- I went to the Costco in New York’s Sunset Park, Brooklyn, neighbourhood to eat everything on the food court’s menu.
- I tried cheese pizza, pepperoni pizza, combo pizza, a chicken bake, an Italian sausage, a hot dog, a chicken Caesar salad, vanilla fro-yo, an acai swirl, a berry sundae, a churro, a mocha freeze, a fruit smoothie, and an acai bowl.
- The older menu items were miles better than the newer ones, and the acai desserts were the worst of the new items.
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Costco’s food court is a wonderland for every suburban kid dragged along on a Saturday shopping trip – and for the parents doing the dragging.
It’s a veritable Venus flytrap of unbelievably cheap, filling, and reasonably tasty fast food designed to encourage shoppers to stuff their stomachs and their shopping carts.
But over the years, Costco has made some changes to its food court, many of which were met with significant backlash. My mum has been a die-hard Polish sausage fan since the ’90s, so when they suddenly vanished from the food-court menu, there was a period of mourning in our household.
And as America gravitated toward recent health-food trends, such as acai, bowls, and acai bowls, those too began to show up uninvited to Costco’s food court, much like your “broke” hipster cousin who lives in Brooklyn, New York, and “visits” you to use your washing machine and eat your quinoa.
What makes acai healthier than other fruit, especially if you blend it into sugar and mix it with fro-yo? And why did Costco replace the Polish sausage with an Italian one?
In pursuit of answers, I travelled down the Hudson River to the heart of consumerist darkness: Costco Wholesale in Sunset Park, Brooklyn. My goal? To taste every single item on the Costco food-court menu.
I was not prepared for the onslaught of food to come. But like a “Game of Thrones” character dead set on surviving the Battle of Winterfell, I clawed my way through hordes of hungry shoppers and, against all odds, made it through to the other side.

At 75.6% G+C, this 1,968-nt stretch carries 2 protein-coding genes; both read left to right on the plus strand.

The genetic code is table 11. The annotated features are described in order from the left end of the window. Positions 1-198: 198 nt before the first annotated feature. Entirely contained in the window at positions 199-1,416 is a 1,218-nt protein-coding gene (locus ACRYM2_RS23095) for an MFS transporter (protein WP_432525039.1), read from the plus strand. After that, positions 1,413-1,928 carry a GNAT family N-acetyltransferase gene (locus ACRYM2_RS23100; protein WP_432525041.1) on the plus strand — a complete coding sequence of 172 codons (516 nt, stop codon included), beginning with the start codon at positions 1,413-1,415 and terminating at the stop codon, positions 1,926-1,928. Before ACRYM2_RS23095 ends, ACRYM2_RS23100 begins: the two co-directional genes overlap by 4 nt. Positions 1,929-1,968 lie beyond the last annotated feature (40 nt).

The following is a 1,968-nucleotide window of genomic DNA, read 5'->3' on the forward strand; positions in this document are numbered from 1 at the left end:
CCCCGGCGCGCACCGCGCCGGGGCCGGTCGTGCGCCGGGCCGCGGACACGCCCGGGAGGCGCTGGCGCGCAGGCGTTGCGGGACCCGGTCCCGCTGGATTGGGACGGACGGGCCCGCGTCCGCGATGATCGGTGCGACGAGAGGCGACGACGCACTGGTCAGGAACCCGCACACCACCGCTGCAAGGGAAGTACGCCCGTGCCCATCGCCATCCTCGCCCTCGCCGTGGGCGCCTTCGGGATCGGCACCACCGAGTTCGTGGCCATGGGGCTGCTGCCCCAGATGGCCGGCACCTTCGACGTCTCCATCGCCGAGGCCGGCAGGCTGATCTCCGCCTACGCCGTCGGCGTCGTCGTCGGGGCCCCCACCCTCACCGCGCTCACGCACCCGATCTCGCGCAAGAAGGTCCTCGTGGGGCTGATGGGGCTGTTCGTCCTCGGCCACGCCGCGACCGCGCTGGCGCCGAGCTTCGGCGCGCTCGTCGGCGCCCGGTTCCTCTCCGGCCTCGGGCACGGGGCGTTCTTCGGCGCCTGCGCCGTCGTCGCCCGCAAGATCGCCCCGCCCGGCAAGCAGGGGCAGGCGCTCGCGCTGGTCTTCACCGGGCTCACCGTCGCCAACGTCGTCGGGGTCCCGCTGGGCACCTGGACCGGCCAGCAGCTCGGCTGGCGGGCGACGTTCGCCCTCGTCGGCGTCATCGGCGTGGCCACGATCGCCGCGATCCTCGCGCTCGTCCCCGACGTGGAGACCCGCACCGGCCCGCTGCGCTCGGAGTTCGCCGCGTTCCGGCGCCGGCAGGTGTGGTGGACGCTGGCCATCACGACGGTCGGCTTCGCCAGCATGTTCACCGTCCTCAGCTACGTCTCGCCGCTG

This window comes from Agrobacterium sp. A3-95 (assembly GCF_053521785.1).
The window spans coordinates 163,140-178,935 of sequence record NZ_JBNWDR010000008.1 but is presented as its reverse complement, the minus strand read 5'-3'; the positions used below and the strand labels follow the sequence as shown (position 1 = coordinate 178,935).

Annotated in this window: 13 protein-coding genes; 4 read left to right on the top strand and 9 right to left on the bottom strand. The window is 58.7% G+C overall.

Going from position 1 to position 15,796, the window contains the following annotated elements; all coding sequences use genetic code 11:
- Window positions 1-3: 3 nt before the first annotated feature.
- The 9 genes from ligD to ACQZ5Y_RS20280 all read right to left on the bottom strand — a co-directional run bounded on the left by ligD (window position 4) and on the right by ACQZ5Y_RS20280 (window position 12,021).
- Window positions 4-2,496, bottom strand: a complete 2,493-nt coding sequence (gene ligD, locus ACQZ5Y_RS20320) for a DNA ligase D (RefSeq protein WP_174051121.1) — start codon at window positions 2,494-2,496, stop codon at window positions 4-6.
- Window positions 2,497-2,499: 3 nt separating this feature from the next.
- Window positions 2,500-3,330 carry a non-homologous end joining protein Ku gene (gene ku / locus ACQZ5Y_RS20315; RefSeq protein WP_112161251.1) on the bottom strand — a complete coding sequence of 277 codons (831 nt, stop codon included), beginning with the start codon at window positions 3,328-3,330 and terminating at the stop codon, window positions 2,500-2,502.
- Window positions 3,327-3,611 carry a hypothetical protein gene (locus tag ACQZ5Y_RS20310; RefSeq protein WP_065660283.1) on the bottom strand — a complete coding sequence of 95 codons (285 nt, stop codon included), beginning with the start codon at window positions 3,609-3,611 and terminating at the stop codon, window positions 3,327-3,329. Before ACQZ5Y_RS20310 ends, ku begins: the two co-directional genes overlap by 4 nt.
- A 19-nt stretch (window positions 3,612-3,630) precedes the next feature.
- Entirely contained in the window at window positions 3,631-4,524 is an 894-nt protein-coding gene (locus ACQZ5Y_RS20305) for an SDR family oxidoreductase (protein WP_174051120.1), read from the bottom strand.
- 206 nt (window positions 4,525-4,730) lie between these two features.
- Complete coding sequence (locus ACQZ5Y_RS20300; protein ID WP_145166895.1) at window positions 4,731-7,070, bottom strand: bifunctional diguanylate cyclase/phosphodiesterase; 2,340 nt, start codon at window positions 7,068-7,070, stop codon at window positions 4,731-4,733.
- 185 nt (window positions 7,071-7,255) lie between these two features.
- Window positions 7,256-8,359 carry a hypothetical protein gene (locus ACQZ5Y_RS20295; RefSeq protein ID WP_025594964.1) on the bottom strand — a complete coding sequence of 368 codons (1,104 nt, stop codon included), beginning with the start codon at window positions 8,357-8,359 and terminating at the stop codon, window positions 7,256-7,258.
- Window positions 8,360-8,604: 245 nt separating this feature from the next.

Brace yourselves. The lineup is long and full of digestive terrors.
Designwise, not much has changed since I was a kid. There are still giant pictures of each food item with enormous price tags plastered above the ordering counter. However, the lineup itself is different.
You can still choose to wait in line and order the old-fashioned way, from a human being …
… or you could avoid all human interaction by ordering on a screen.
I took great pleasure in pressing all the buttons on this screen.
The seating area remains as spartan as it ever was. This is Costco, where environment matters less than the value you’re getting.
The condiments station appears to have remained exactly the same for decades. Straws are still acquired through a push dispenser, onions through an old-fashioned crank, and there’s still the good ol’ condiment lineup …
Before I lived in Chicago, I used to put all these things on my hot dogs (or Polish sausages, RIP). Now, I know which to skip.
On the table: cheese pizza, pepperoni pizza, combo pizza, chicken bake, Italian sausage, hot dog, turkey-provolone sandwich, and chicken Caesar salad. They were out of al pastor salad.
CHEESE PIZZA SLICE, $US1.99 — I popped a lactose pill and started with a cheesy slice.
It was soggy and heavy with grease.
This was an incredibly hearty slice with a pleasant balance of cheese and tomato sauce. However, the cheese wasn’t very elastic, and it tasted like it had been cooked by machines — which it was.
PEPPERONI PIZZA SLICE, $US1.99 — Another pill, another slice.
The crust was soggy, too.
The pepperoni was wonderfully salty and bursting with flavour, but the puffy inelastic cheese is weak. Still, it was overall a thin and satisfying slice.
COMBO PIZZA SLICE, $US1.99 — This was my mum’s favourite when I was a kid and hated vegetables. I’ve since seen the errors of my ways, and now it’s my fave, too.
It was a much heavier slice than the other two, although it was slightly stiffer.
That’s because it had a much thicker, doughier crust than the other two kinds of pizza. It was definitely way too doughy and kind of undercooked, but the combination of toppings is amazing. Lightly roasted onions and peppers and juicy spiced Italian sausage especially made this slice stand out.
CHICKEN BAKE, $US2.99 — The chicken bake is probably a foot long and beats Subway’s $US5 deal by $US2.
I got the chicken bake only a few times as a kid, but it had all the components a kid wants in a food: bread, cheese, bacon, and cream. And chicken.